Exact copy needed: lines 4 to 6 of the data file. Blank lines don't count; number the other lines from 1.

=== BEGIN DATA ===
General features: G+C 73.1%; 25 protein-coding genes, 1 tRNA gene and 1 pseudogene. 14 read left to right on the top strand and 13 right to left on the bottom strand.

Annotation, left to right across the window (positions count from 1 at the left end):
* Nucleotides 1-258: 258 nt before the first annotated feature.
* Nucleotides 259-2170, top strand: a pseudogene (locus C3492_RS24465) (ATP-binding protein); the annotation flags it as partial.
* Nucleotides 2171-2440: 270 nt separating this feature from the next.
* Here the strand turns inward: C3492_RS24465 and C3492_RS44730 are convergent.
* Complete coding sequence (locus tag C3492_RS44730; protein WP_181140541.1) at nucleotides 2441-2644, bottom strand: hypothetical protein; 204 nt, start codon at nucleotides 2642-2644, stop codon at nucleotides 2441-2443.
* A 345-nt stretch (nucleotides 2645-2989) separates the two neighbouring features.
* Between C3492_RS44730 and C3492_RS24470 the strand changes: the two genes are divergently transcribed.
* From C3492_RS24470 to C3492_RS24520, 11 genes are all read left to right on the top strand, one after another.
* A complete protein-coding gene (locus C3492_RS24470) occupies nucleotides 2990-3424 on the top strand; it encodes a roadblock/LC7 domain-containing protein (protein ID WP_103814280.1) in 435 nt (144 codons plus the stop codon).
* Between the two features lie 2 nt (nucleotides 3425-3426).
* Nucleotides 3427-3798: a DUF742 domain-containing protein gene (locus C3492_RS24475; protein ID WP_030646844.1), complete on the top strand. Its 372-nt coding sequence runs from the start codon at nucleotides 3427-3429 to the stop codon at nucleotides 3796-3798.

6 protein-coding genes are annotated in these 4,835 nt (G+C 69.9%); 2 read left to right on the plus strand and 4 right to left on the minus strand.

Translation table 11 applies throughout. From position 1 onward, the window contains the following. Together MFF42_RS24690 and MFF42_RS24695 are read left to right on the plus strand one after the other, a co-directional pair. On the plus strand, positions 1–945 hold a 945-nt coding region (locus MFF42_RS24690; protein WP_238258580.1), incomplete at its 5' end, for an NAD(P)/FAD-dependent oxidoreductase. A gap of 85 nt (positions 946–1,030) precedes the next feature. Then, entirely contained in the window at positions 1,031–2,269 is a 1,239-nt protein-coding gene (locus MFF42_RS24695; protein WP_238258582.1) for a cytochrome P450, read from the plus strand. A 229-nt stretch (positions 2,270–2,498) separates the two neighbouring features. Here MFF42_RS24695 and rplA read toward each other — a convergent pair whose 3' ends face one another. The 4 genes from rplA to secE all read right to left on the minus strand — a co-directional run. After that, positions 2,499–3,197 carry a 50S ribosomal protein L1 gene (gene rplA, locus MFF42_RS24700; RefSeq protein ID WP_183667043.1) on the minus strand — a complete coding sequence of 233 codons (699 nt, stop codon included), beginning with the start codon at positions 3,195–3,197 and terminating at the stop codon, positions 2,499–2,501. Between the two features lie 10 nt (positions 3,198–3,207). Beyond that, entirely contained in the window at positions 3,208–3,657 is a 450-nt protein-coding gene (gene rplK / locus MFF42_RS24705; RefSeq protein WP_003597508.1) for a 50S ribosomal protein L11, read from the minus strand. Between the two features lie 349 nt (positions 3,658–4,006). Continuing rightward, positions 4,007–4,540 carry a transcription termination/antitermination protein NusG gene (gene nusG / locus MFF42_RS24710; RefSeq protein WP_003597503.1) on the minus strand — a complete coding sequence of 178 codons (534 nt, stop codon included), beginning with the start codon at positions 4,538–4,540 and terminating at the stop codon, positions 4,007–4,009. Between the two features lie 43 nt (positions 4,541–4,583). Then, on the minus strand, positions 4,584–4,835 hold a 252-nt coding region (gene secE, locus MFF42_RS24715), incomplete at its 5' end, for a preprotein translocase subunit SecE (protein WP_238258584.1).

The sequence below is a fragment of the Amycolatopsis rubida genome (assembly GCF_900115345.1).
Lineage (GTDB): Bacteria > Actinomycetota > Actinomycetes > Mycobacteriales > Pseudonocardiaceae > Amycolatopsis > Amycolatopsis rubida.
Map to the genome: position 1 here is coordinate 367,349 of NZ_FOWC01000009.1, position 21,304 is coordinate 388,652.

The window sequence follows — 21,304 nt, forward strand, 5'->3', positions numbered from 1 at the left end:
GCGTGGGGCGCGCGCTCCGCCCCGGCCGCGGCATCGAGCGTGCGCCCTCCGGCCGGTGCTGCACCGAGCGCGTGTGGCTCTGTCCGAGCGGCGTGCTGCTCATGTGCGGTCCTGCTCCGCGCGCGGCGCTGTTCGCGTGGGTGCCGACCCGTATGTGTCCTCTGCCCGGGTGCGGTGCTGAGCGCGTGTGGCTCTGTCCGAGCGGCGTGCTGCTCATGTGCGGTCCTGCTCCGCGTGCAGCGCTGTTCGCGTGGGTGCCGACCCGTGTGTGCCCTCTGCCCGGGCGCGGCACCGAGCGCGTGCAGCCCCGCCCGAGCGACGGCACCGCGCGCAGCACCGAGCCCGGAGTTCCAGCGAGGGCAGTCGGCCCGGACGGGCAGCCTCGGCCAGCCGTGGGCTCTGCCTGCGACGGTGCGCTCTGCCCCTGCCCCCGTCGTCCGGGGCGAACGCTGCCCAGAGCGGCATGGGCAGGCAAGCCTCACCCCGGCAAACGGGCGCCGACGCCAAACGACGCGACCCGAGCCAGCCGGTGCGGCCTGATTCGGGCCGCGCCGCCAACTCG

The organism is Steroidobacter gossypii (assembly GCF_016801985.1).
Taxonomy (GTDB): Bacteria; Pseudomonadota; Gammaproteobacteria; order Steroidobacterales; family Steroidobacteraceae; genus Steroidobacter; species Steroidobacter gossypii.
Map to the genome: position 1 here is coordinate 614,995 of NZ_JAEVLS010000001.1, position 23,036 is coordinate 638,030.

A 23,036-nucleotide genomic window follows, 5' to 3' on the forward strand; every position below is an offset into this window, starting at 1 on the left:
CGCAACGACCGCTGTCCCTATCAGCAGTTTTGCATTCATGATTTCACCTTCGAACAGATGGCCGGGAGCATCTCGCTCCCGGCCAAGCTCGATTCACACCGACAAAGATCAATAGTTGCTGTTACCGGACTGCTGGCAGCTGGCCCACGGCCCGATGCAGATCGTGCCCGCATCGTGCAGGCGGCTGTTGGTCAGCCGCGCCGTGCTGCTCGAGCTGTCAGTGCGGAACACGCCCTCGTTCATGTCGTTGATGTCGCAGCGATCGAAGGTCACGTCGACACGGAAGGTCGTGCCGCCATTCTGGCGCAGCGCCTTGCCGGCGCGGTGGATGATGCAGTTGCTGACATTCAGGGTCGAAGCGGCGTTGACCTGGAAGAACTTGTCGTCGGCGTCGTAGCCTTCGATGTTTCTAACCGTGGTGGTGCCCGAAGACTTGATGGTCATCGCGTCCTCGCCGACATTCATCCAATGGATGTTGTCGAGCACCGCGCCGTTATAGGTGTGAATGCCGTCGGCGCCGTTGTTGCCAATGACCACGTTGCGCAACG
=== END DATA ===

* Nucleotides 259-2170, top strand: a pseudogene (locus C3492_RS24465) (ATP-binding protein); the annotation flags it as partial.
* Nucleotides 2171-2440: 270 nt separating this feature from the next.
* Here the strand turns inward: C3492_RS24465 and C3492_RS44730 are convergent.